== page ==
In recent years, for various reasons, I have decided that I no longer believe the truth claims of the LDS Church. I was mentally a NOM for a while, but the mental difficulties of trying to support half of the truth claims of the Church without supporting the other half was a tiring exercise that ultimately was not sustainable for me. So I finally bit the bullet and accepted myself as an Exmormon. Around this time I found my browsing habits pulling naturally away from the traditional “Bloggernacle” towards the famous sites of the “Outer Blogness” (I love those names). Reading about others who had left the Church, some only mentally and others fully, filled me with a sense of camaraderie that I had been missing since I decided I no longer really “belonged” with my fellow Latter-day Saints. Most of these blogs approached the Church with a sense of caution and respect. Acid and flames were certainly given towards the very real failings and weaknesses of the Church. There exist many doctrines and practices within the LDS Church that are emotionally and mentally harmful to individuals, especially those who are effectively second-class citizens of “Zion”: women, children, homosexuals, intellectuals, feminists, etc. But, on the other hand, most of these individuals were also able to give a textual “high-five” to what they saw as successes for the Church. Even in the midst of the difficulty of leaving—-losing friends, family, respect—-there was still an attempt to be objective about the subject.

I thought that this objective approach was the norm. I figured that most people who came to their beliefs through rationality and critical thinking would continue to apply that critical thinking towards their now lack of belief. I thought that people who had realized that most of their faith as a LDS was based on emotion would realize the dangers of continuing to depend on emotion. Just as many who left the Church held serious and honest beliefs before they left, so too was it often assumed that those who remained probably held similar honest beliefs that had simply not been closely examined. (And even now, I find the idea that all people within the Church don't rationally examine their beliefs to be far too simplistic; many do and still do not leave. I refuse to categorize them as simpletons or just plain evil. It can't always be that simple. Maybe for some, but I agree with Kathryn Schulz: that's probably just a mental coping mechanism to explain why others don't believe the way I do when they have similar data. It's important to reserve judgment toward myself that I still might be wrong about everything. I feel that certainty of any kind is dangerous, even a certainty that the truth claims of the LDS Church are false. I reserve the unlikely possibility that, given further evidence, I might have to one day change my opinion one way or another.)

One of the major helps in coming to terms with leaving the Church was the YouTube series “I am an Exmormon.” More than simply a response to the LDS Church's media campaign (“I am a Mormon”) these videos were heartfelt expressions of people who finally were able to find peace, happiness, and mental stability by leaving the Church. Those interviewed rarely showed hatred toward their former faith, but rather expressed that in acknowledging the failings of the LDS Church they had found the ability to fully discover who they were. The Church had provided a lot for them and they had grown as much as they could within it, but in leaving they were unhindered from developing even further. They are a beautiful series because they present a view of Exmormons that contradicts entirely that cultural view fostered within the Church of those who leave: instead of angry, they are hopeful; instead of bitter, they are calmer; instead of obsessed, they are loving. Those videos speak a wonderful truth: you can leave the Church and not leave who you are behind. You can retain the good within yourself because that good is not a product of the Church. It may have been fostered by the Church, but in truth the good within you is your own to take with you wherever you wish to go in life.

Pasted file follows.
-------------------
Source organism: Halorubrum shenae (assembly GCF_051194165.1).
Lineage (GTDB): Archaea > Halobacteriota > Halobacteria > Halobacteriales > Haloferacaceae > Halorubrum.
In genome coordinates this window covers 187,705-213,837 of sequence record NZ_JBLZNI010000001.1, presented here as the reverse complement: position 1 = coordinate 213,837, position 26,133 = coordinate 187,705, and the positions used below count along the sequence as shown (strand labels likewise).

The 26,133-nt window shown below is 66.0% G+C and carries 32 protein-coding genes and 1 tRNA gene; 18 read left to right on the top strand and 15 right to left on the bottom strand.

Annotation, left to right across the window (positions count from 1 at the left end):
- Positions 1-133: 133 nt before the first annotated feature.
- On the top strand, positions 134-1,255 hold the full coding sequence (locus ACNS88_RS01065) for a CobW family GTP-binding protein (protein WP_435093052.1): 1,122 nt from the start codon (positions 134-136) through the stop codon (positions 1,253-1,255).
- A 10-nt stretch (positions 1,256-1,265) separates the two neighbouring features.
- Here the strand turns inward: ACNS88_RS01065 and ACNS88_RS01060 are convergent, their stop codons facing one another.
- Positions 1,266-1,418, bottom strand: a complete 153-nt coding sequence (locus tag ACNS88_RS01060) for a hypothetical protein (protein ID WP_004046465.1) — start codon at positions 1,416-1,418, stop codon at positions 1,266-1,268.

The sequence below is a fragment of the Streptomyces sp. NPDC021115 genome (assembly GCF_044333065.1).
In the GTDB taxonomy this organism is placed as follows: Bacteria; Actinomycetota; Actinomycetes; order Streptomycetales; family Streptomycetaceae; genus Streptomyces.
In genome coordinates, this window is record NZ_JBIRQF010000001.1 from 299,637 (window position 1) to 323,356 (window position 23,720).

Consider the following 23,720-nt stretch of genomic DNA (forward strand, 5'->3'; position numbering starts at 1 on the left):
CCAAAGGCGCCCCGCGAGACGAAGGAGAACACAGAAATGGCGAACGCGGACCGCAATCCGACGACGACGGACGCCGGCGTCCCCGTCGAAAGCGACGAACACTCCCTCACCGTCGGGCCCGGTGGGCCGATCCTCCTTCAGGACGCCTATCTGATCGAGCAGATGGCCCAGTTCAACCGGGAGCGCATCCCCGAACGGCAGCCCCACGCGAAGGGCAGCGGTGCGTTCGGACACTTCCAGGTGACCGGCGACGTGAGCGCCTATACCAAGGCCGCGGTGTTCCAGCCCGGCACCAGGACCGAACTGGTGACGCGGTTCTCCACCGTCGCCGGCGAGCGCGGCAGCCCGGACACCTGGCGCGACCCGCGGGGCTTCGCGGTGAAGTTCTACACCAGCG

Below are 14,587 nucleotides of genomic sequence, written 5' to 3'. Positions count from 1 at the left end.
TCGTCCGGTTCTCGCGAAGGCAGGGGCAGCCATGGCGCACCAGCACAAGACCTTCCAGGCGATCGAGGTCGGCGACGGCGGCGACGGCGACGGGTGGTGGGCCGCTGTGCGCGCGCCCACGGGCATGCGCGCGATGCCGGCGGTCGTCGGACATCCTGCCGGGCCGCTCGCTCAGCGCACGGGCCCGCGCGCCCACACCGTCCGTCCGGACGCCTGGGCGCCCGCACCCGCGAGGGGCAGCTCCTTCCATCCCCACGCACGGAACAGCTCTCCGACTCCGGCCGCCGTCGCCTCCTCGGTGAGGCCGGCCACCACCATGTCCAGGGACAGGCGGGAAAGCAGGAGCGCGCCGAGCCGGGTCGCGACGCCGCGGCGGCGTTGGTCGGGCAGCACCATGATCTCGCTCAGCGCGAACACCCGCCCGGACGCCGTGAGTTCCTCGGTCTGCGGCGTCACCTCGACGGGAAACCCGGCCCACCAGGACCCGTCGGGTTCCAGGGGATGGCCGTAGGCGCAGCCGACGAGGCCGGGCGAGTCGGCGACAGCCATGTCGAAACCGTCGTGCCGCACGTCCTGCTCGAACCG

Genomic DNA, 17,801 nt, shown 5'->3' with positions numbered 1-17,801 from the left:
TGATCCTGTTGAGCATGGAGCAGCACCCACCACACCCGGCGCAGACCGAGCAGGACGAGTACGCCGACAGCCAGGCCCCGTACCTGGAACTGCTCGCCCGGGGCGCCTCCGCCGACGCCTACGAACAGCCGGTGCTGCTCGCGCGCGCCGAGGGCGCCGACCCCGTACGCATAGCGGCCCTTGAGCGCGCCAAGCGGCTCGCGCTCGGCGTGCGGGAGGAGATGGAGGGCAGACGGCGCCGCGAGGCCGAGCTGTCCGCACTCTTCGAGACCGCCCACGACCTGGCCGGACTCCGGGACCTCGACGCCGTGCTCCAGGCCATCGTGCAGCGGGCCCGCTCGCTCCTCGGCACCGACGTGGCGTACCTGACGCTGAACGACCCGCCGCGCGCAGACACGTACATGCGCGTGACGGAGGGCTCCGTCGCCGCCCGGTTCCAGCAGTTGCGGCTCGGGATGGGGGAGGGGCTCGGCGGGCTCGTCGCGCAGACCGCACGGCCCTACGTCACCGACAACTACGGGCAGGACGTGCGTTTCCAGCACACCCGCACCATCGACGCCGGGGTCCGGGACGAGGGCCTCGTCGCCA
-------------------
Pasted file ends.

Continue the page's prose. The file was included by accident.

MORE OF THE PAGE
That's what I had hoped for in the Exmormon community. And, truth be told, I saw it in a number of individuals. Are you hurting because you've been abandoned, rejected, or misunderstood by your family and friends? Many will open their arms towards you in love; many of them have gone through the same thing. Are you still in the closet, dealing with frustration and anger? Again, so many people are out there who understand you and can help you through it. For a long time I thought that the infamous rejective phrase was unfair: of course people can't leave it alone! They have friends and family who are still within the Church. You can't simply cut those ties; it's impossible. And for so many TBMs the Church is part of everyday life. It comes up at work, home, and (of course) Church. It's difficult for them to know to avoid the subject around friends and family who no longer believe. So, duh! Of course some people can't leave it alone. But I've found that there are some for whom this way of looking at “not leaving it alone” isn't the entire story.

It's one thing to discuss facts; facts are discrete points. They can be debated, certainly, but on the whole they are usually not the object of discussion or debate themselves. Joseph Smith married multiple women, some of them already married to other men. The Book of Mormon contains chiastic structures. DNA evidence for the ancestry of the indigenous peoples of the Americas indicates they originated in Siberia and Central Asia through successive migrations beginning possibly as early as 25,000 years ago. There is a location in Saudi Arabia called NHM that has been in existence since at least 600 CE. The length of the scroll of Hôr was most probably only 150 cm long. These are simply facts; they exist apart from any theories. They do not have to say anything in and of themselves. There may be some disturbing implications that extend from them, but they are not, in and of themselves, arguments.